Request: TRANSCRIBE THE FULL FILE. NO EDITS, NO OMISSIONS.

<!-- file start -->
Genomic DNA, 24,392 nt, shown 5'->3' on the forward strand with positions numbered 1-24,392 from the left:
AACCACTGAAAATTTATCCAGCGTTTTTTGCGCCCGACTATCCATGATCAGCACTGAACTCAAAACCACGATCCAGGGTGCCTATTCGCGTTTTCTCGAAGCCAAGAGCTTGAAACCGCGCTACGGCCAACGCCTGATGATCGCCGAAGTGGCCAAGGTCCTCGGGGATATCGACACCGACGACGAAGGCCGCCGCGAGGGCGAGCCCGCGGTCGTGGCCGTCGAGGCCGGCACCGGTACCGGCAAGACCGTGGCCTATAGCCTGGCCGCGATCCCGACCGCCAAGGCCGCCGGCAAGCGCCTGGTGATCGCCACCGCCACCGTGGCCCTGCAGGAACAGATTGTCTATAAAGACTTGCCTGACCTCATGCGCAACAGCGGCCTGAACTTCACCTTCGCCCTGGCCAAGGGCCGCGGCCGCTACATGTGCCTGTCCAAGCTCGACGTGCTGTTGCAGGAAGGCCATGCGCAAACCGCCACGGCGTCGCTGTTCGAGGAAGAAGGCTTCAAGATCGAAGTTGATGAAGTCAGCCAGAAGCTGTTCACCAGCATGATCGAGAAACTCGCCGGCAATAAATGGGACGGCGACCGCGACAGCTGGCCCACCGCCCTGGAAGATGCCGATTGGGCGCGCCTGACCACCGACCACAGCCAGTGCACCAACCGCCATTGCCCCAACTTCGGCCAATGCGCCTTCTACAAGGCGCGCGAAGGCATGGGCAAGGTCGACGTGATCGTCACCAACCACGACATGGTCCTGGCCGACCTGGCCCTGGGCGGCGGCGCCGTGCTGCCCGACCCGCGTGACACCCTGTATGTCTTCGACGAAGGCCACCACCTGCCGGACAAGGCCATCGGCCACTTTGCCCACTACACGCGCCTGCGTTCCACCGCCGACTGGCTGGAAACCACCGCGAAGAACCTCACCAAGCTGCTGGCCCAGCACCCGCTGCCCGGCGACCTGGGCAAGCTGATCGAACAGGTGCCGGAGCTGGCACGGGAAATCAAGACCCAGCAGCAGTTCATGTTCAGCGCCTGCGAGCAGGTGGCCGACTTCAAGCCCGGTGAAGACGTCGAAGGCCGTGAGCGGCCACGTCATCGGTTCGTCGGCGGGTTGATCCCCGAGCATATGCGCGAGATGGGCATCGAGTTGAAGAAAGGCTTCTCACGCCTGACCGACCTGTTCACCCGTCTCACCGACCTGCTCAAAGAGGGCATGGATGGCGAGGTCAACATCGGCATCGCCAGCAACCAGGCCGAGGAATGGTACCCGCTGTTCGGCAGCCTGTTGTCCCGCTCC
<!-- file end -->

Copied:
Genomic DNA, 24,392 nt, shown 5'->3' on the forward strand with positions numbered 1-24,392 from the left:
AACCACTGAAAATTTATCCAGCGTTTTTTGCGCCCGACTATCCATGATCAGCACTGAACTCAAAACCACGATCCAGGGTGCCTATTCGCGTTTTCTCGAAGCCAAGAGCTTGAAACCGCGCTACGGCCAACGCCTGATGATCGCCGAAGTGGCCAAGGTCCTCGGGGATATCGACACCGACGACGAAGGCCGCCGCGAGGGCGAGCCCGCGGTCGTGGCCGTCGAGGCCGGCACCGGTACCGGCAAGACCGTGGCCTATAGCCTGGCCGCGATCCCGACCGCCAAGGCCGCCGGCAAGCGCCTGGTGATCGCCACCGCCACCGTGGCCCTGCAGGAACAGATTGTCTATAAAGACTTGCCTGACCTCATGCGCAACAGCGGCCTGAACTTCACCTTCGCCCTGGCCAAGGGCCGCGGCCGCTACATGTGCCTGTCCAAGCTCGACGTGCTGTTGCAGGAAGGCCATGCGCAAACCGCCACGGCGTCGCTGTTCGAGGAAGAAGGCTTCAAGATCGAAGTTGATGAAGTCAGCCAGAAGCTGTTCACCAGCATGATCGAGAAACTCGCCGGCAATAAATGGGACGGCGACCGCGACAGCTGGCCCACCGCCCTGGAAGATGCCGATTGGGCGCGCCTGACCACCGACCACAGCCAGTGCACCAACCGCCATTGCCCCAACTTCGGCCAATGCGCCTTCTACAAGGCGCGCGAAGGCATGGGCAAGGTCGACGTGATCGTCACCAACCACGACATGGTCCTGGCCGACCTGGCCCTGGGCGGCGGCGCCGTGCTGCCCGACCCGCGTGACACCCTGTATGTCTTCGACGAAGGCCACCACCTGCCGGACAAGGCCATCGGCCACTTTGCCCACTACACGCGCCTGCGTTCCACCGCCGACTGGCTGGAAACCACCGCGAAGAACCTCACCAAGCTGCTGGCCCAGCACCCGCTGCCCGGCGACCTGGGCAAGCTGATCGAACAGGTGCCGGAGCTGGCACGGGAAATCAAGACCCAGCAGCAGTTCATGTTCAGCGCCTGCGAGCAGGTGGCCGACTTCAAGCCCGGTGAAGACGTCGAAGGCCGTGAGCGGCCACGTCATCGGTTCGTCGGCGGGTTGATCCCCGAGCATATGCGCGAGATGGGCATCGAGTTGAAGAAAGGCTTCTCACGCCTGACCGACCTGTTCACCCGTCTCACCGACCTGCTCAAAGAGGGCATGGATGGCGAGGTCAACATCGGCATCGCCAGCAACCAGGCCGAGGAATGGTACCCGCTGTTCGGCAGCCTGTTGTCCCGCTCC